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UPDATE 1-Eiffage keeps goals despite weak France
August 27, 2014 / 6:26 PM / 3 years ago

UPDATE 1-Eiffage keeps goals despite weak France

* H1 operating profit up 7.3 pct to 556 mln euros

* Still expects slight rise in 2014 sales, higher profits

* CEO says likely to propose dividend hike if 2014 goals met (Adds details and CEO comments)

By Dominique Vidalon

PARIS, Aug 27 (Reuters) - French construction and concessions company Eiffage confirmed its full-year forecasts on Wednesday for higher earnings and slight revenue growth despite a difficult economic climate in France.

The country’s third-largest builder behind Vinci and Bouygues said that with an order book of 12.3 billion euros at end-June representing nearly 12.4 months of activity, it expected “another improvement” in operating profit and net profit along with a decrease in net debt in 2014.

“There is a sustained pipeline of projects that looks solid,” said Chief Executive Pierre Berger, citing in particular the signing of a contract to overhaul the fleet of nuclear power stations of EDF in France.

Berger told analysts that were Eiffage to deliver on its 2014 financial goals, he would propose raising the dividend and keeping it at that level for several years.

Eiffage, which built France’s Millau Viaduct and the Sydney Opera House, generates roughly 85 percent of revenue from contracting operations - which include construction and public works - and the rest from concessions, mainly motorways but also prisons and hospitals.

First-half operating profit from ordinary activities rose 7.3 percent to 556 million euros (734 million) as cost control helped offset weaker sales, hit notably by a previously reported drop in public works in the second quarter.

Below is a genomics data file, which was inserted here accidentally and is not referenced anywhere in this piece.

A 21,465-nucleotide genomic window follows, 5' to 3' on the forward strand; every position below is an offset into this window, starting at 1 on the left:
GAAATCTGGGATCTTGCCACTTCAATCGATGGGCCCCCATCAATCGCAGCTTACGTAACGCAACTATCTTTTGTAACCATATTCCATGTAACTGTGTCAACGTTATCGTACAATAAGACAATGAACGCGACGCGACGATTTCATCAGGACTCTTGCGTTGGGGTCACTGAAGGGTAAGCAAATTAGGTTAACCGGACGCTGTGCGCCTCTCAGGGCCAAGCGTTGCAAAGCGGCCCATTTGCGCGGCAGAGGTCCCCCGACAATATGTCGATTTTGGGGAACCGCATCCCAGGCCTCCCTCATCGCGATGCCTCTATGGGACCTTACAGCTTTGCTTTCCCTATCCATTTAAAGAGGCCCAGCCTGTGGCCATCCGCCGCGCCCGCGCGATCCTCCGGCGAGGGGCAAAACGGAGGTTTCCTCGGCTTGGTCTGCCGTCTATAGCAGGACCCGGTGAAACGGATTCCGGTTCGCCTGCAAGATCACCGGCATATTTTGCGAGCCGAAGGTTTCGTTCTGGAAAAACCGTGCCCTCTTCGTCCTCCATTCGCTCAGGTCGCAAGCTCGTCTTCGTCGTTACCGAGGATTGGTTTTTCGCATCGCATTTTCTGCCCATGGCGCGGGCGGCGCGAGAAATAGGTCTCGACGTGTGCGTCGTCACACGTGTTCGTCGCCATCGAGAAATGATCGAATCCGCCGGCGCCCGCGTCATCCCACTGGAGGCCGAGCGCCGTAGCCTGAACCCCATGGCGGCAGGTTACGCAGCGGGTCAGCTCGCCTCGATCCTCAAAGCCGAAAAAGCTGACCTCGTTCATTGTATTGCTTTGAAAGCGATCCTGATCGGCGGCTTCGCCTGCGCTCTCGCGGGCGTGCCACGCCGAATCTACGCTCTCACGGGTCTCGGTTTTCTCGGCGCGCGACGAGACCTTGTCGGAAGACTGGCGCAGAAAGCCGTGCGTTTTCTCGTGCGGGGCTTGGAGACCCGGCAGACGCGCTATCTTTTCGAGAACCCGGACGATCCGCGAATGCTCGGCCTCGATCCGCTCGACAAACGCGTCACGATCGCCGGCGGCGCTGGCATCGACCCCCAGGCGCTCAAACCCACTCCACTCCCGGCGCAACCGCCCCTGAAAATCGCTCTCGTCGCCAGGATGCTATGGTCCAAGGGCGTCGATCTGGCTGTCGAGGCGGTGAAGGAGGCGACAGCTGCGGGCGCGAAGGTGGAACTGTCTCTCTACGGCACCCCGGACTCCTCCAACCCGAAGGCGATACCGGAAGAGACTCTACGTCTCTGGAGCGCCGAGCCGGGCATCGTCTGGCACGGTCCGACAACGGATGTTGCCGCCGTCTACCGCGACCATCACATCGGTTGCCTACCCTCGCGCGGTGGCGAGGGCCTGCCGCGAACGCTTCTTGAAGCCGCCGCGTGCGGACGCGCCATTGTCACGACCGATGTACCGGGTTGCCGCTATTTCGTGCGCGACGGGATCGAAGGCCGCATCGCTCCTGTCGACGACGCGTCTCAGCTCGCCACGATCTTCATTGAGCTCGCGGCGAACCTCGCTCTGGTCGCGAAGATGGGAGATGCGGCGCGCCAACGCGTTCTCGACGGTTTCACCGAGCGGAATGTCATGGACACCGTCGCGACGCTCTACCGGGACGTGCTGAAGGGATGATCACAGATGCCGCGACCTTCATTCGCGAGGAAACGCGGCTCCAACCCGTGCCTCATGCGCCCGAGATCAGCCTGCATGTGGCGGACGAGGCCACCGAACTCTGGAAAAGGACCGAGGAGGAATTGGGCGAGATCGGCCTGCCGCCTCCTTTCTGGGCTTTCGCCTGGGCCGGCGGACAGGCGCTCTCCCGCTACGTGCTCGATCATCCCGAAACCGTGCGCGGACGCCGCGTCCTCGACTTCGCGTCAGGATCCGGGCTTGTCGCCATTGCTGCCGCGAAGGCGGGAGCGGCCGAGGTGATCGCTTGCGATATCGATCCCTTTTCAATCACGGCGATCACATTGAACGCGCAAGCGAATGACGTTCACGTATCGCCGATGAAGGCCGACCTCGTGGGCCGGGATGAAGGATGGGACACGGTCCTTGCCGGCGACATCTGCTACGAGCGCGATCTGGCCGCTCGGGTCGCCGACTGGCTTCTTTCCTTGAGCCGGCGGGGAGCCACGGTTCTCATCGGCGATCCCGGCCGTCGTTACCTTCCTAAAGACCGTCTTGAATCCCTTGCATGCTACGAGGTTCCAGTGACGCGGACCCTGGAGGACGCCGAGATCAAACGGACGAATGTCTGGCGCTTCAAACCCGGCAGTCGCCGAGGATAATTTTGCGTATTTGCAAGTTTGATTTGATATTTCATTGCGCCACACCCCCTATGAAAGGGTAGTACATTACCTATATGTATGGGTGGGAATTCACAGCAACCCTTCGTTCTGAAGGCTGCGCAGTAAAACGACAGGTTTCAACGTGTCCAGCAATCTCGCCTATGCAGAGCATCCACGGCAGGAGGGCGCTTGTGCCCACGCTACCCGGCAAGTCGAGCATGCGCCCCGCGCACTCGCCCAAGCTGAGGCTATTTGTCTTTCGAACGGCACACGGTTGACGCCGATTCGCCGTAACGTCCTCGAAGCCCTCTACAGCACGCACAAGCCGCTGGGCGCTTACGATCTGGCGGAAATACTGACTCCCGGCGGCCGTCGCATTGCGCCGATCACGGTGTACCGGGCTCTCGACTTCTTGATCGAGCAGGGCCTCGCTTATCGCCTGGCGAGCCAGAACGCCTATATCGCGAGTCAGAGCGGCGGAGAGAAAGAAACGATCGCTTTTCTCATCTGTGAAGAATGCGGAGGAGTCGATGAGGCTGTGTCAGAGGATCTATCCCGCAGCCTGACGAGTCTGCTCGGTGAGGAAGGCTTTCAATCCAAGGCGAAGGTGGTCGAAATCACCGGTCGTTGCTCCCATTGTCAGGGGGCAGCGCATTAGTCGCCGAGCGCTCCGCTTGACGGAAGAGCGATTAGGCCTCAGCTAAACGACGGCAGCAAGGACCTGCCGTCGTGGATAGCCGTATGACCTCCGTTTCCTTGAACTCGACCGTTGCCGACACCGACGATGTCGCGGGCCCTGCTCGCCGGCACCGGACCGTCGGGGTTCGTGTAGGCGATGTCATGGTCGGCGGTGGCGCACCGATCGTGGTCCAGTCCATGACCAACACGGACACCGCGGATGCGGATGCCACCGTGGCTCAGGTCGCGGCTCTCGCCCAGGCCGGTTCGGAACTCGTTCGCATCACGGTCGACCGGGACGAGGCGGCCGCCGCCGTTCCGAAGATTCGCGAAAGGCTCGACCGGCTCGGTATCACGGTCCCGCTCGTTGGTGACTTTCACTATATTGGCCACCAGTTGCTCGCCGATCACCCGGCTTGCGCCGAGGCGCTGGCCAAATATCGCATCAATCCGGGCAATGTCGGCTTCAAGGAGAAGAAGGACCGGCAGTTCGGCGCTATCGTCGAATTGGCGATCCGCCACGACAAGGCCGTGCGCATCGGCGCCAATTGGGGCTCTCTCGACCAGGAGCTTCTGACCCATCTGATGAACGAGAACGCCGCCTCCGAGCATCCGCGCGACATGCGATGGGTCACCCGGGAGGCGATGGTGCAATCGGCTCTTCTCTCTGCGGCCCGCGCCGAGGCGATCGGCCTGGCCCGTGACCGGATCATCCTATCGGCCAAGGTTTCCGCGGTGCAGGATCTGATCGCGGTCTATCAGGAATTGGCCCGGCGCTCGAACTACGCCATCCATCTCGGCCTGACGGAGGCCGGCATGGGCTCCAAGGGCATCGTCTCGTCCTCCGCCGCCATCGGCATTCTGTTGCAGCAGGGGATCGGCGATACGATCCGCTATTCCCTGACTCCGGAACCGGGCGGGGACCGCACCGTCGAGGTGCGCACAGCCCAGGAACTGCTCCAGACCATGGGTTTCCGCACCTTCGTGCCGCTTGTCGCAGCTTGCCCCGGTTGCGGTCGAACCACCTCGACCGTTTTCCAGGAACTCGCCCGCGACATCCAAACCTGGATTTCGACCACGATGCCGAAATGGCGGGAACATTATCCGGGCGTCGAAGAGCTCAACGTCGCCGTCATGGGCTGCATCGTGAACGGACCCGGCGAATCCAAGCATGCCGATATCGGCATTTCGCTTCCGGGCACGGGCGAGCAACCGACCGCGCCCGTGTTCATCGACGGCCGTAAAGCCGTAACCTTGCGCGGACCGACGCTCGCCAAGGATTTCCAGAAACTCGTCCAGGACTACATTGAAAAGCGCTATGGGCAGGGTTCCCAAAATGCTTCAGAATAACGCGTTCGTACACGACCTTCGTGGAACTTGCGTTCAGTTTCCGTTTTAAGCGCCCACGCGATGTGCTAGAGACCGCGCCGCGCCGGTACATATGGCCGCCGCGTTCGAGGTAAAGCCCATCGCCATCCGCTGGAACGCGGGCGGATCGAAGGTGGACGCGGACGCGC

The company’s operating margin reached 8.5 percent, compared with 7.9 percent a year ago.

Revenue from public works such as road building fell 6.5 percent in the second quarter, affected by municipal elections in France in March and public holidays in May.

Berger said the worst was now over for the sector, however.

His comments contrasted with those of Europe’s biggest construction and concessions company, Vinci, which said earlier this month it expected business to slow down this year because of falling orders in its home market of France.

Builders such as Vinci and Eiffage have seen construction slow down since the 2008 financial crisis and have expanded into higher-growth, more profitable concessions such as airports and motorways.

Eiffage’s net debt, inherited mainly from the privatisation of French toll roads in 2006, fell to 12.6 billion euros by end-June from 13.2 billion a year earlier.

Berger said Eiffage expected to have feedback from Brussels on a 3.6 billion euro French motorway plan at the end of October.

“A new dossier was submitted on Aug. 21. Brussels has two months to react. We think that if the dossiers have been fine-tuned and re-submitted, this time it’s right,” he said.

Eiffage, Vinci and Abertis unit SANEF agreed with the French government last year to bear the cost of upgrades to the country’s motorways in exchange for an average three-year extension of their concessions. The plan was initially submitted to EU competition watchdogs in May.

The plan is a much-awaited boost to France’s builders, which have been hit hard by deficit-reduction measures. (1 US dollar = 0.7578 euro) (Editing by James Regan)

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